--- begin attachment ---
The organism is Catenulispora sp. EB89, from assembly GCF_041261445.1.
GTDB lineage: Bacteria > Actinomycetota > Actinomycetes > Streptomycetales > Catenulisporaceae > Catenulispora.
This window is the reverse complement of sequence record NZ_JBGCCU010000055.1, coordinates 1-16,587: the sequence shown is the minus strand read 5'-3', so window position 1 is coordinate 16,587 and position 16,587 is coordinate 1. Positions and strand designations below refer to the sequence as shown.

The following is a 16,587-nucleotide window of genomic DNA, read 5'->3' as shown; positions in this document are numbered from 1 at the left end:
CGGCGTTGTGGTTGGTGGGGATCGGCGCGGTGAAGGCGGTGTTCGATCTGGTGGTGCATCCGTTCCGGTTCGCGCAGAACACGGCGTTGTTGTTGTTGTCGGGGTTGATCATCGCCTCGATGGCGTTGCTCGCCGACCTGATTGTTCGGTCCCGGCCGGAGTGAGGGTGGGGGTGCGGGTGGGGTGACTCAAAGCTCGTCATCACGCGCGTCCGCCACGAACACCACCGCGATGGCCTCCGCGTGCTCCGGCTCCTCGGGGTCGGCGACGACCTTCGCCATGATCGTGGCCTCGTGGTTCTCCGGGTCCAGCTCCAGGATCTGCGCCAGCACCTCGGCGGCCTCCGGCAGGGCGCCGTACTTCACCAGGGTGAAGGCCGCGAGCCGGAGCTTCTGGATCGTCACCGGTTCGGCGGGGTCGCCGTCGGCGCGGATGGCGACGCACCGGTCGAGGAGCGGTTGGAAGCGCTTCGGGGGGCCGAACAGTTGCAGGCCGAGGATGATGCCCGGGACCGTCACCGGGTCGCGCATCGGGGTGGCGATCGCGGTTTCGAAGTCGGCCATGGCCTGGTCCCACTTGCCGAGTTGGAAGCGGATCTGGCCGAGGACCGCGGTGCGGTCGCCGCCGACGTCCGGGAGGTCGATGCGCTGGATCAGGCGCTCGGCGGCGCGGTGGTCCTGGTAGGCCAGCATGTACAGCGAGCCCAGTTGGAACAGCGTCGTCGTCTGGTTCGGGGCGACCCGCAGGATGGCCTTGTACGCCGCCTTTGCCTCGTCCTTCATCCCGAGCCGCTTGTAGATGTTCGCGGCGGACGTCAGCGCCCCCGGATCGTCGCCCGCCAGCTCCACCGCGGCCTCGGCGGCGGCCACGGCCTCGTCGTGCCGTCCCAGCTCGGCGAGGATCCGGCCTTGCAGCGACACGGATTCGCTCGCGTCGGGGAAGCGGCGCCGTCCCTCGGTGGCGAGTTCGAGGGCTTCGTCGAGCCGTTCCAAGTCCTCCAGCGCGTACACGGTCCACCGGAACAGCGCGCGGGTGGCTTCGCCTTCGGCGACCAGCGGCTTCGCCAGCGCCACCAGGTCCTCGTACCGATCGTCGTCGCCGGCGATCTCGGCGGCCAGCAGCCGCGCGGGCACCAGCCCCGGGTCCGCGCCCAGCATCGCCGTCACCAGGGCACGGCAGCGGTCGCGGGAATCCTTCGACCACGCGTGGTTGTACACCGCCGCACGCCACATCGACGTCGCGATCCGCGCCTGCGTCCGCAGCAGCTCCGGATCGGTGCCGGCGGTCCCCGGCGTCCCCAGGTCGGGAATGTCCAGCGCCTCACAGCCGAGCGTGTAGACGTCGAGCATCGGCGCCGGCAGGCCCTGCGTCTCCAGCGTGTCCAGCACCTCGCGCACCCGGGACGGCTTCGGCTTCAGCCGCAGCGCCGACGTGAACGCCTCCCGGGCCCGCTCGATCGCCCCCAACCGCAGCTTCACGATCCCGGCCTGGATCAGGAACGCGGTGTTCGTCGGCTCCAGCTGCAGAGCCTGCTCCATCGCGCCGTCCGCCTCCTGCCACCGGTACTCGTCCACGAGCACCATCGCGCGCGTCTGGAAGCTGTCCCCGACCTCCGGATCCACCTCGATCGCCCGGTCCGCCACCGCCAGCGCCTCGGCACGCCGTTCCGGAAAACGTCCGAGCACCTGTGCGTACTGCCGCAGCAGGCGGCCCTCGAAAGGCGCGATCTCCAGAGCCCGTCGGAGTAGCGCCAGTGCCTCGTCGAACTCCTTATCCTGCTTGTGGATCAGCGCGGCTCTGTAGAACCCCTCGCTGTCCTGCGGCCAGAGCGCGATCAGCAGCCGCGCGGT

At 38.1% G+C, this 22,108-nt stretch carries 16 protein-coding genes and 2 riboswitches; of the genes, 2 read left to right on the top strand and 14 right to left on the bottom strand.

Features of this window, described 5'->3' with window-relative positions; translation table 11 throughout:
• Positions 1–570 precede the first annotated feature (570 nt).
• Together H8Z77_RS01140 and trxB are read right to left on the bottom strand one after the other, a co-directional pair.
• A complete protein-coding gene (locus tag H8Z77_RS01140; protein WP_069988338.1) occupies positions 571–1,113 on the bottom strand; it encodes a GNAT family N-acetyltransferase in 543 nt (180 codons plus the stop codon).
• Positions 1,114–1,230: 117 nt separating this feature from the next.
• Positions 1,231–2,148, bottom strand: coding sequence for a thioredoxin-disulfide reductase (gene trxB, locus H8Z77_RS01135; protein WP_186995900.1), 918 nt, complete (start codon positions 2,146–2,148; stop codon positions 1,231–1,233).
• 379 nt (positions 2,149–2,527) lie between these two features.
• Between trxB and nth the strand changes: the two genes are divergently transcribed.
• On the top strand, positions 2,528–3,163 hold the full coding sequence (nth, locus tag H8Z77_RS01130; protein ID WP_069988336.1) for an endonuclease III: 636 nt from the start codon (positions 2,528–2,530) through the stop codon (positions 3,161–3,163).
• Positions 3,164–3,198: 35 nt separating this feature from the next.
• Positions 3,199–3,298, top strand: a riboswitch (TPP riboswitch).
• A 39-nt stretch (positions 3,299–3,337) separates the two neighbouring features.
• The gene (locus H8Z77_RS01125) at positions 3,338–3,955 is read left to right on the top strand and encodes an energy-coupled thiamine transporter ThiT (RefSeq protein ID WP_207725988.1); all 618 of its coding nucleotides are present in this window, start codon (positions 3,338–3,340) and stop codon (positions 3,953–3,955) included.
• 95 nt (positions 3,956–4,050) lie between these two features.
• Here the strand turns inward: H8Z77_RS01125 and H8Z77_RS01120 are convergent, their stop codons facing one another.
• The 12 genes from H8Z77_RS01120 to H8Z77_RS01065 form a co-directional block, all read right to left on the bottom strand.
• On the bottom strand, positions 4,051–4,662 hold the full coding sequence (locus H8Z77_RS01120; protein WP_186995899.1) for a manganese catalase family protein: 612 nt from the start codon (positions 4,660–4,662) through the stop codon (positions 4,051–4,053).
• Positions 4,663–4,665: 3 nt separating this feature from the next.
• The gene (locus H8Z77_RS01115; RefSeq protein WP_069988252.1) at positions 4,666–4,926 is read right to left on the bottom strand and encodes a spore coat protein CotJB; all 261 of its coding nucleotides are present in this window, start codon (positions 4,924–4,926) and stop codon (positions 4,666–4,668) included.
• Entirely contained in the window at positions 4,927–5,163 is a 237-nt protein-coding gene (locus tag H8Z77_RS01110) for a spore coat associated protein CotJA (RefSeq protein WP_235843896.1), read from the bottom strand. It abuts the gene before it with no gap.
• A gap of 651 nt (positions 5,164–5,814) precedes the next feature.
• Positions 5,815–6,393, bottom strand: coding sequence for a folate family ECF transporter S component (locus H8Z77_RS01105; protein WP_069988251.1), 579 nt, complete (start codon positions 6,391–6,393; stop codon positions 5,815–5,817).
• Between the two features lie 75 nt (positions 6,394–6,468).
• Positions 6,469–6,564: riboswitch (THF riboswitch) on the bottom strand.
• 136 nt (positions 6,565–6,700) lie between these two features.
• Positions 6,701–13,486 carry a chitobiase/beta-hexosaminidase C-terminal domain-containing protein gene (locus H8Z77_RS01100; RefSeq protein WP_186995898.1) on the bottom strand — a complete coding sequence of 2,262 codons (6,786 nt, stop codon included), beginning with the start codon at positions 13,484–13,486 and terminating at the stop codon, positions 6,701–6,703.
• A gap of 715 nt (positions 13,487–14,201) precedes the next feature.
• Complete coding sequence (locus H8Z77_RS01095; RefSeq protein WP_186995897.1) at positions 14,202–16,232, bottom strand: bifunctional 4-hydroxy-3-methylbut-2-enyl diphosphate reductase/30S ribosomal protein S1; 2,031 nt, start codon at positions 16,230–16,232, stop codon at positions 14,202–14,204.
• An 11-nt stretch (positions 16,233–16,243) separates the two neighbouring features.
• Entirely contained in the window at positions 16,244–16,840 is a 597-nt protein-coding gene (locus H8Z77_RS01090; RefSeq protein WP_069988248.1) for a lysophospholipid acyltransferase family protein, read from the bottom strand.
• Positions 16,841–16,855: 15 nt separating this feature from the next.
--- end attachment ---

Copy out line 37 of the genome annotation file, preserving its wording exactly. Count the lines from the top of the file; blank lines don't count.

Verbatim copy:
• Positions 16,841–16,855: 15 nt separating this feature from the next.